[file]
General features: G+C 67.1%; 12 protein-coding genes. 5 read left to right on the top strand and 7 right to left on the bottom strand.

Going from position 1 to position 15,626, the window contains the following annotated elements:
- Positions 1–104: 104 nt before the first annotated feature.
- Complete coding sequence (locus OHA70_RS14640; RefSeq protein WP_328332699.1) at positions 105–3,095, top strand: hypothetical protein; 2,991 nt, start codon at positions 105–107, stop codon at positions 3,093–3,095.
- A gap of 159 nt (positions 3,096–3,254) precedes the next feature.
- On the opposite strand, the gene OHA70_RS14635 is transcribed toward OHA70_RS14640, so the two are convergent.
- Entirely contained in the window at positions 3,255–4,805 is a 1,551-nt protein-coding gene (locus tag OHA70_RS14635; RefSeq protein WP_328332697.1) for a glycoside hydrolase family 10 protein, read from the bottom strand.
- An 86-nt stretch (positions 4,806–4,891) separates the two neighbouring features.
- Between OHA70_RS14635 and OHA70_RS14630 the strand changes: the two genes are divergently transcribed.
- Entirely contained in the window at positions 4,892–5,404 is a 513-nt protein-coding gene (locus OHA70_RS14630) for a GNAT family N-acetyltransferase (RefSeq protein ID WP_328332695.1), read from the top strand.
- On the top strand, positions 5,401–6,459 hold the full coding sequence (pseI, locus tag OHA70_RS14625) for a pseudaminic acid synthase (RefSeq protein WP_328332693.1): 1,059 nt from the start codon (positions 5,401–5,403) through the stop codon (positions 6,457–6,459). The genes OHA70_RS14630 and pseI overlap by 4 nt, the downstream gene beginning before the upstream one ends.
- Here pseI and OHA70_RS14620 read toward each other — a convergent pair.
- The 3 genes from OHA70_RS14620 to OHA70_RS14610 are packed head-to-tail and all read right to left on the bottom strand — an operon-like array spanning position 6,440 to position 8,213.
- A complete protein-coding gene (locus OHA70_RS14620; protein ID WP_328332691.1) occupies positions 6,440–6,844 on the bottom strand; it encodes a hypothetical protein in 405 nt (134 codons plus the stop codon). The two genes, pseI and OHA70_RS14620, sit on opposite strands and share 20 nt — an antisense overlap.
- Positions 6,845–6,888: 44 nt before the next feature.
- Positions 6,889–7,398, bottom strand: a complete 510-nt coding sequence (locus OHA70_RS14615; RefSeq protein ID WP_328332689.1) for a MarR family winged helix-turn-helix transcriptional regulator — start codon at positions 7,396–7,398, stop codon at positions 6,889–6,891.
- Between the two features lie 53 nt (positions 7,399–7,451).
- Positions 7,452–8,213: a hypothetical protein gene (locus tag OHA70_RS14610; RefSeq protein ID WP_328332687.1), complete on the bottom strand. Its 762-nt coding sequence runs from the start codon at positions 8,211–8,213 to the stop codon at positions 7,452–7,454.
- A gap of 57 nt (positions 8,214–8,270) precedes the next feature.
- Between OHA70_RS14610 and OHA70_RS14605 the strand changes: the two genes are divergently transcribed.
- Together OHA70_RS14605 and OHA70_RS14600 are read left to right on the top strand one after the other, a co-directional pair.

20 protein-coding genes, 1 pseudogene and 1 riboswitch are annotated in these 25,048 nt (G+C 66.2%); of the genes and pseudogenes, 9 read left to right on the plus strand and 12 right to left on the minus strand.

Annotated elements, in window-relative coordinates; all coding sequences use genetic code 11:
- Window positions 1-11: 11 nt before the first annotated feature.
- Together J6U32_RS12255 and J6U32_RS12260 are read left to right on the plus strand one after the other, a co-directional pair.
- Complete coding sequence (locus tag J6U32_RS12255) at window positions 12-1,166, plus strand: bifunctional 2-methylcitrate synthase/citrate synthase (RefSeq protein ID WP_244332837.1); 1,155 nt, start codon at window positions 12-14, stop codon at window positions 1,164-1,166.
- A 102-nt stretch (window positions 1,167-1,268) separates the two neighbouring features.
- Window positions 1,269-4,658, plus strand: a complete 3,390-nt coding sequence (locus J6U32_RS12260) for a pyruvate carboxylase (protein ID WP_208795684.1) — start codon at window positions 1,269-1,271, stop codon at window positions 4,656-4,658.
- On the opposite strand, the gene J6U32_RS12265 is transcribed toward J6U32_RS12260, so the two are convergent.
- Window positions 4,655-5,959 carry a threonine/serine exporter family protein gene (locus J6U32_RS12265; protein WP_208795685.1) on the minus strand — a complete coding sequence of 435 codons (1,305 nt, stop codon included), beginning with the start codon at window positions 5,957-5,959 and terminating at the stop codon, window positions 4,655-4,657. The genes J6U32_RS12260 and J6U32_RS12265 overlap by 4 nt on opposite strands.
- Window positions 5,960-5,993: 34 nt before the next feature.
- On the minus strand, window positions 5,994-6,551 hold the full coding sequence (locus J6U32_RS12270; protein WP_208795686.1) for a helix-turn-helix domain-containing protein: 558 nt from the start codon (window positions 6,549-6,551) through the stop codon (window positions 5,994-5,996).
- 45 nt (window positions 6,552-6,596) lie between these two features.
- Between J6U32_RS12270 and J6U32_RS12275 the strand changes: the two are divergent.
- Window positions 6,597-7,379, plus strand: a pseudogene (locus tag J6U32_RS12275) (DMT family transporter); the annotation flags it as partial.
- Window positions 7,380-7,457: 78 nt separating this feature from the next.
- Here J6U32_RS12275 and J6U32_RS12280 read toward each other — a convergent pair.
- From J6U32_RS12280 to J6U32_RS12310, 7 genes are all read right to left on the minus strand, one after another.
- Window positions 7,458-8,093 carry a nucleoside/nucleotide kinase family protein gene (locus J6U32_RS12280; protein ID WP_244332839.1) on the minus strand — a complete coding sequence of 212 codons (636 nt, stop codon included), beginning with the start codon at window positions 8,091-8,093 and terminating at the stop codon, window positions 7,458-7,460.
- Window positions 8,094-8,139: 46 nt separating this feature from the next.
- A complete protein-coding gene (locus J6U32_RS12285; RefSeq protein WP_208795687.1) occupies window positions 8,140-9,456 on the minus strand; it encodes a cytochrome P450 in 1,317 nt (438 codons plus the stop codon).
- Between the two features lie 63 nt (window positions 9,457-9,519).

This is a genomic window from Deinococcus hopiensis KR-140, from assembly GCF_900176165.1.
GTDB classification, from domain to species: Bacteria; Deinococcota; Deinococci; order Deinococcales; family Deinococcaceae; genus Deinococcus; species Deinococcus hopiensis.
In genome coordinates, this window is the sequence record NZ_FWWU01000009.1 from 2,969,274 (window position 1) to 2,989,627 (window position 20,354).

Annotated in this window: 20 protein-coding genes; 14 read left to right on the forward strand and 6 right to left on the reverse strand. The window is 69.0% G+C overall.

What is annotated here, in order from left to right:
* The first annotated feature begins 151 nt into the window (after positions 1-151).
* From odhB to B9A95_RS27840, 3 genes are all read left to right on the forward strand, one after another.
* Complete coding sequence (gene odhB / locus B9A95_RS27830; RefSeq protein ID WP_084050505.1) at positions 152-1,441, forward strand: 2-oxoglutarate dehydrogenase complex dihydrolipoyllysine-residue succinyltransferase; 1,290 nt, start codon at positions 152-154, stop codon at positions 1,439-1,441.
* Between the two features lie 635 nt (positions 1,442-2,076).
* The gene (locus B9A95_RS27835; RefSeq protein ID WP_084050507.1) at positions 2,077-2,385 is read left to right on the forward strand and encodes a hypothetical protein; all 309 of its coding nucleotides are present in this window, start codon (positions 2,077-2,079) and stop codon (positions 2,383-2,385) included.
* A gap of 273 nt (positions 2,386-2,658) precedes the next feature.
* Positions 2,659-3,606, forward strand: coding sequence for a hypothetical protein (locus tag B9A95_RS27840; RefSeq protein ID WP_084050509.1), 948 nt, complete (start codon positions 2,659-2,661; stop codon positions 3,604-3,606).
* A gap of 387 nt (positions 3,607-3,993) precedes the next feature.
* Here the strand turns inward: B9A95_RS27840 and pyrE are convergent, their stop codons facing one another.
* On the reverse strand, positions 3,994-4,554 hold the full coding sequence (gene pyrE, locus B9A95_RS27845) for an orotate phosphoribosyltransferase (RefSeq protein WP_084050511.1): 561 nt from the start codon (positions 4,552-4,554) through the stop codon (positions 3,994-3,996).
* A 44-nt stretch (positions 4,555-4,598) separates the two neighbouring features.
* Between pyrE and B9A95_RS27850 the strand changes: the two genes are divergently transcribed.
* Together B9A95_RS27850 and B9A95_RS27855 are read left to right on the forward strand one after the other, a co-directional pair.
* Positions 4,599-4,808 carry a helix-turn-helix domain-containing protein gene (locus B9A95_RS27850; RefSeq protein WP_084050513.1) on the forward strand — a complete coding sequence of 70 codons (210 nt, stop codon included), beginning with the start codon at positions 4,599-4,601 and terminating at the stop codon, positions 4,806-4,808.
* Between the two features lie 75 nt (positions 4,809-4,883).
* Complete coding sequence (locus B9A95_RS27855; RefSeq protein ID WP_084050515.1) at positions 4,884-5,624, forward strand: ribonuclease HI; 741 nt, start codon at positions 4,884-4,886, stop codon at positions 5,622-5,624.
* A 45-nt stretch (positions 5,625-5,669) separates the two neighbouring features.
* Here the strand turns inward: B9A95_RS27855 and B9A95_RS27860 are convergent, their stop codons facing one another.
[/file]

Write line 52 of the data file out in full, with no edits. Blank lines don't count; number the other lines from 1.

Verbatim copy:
* The gene (locus B9A95_RS27835; RefSeq protein ID WP_084050507.1) at positions 2,077-2,385 is read left to right on the forward strand and encodes a hypothetical protein; all 309 of its coding nucleotides are present in this window, start codon (positions 2,077-2,079) and stop codon (positions 2,383-2,385) included.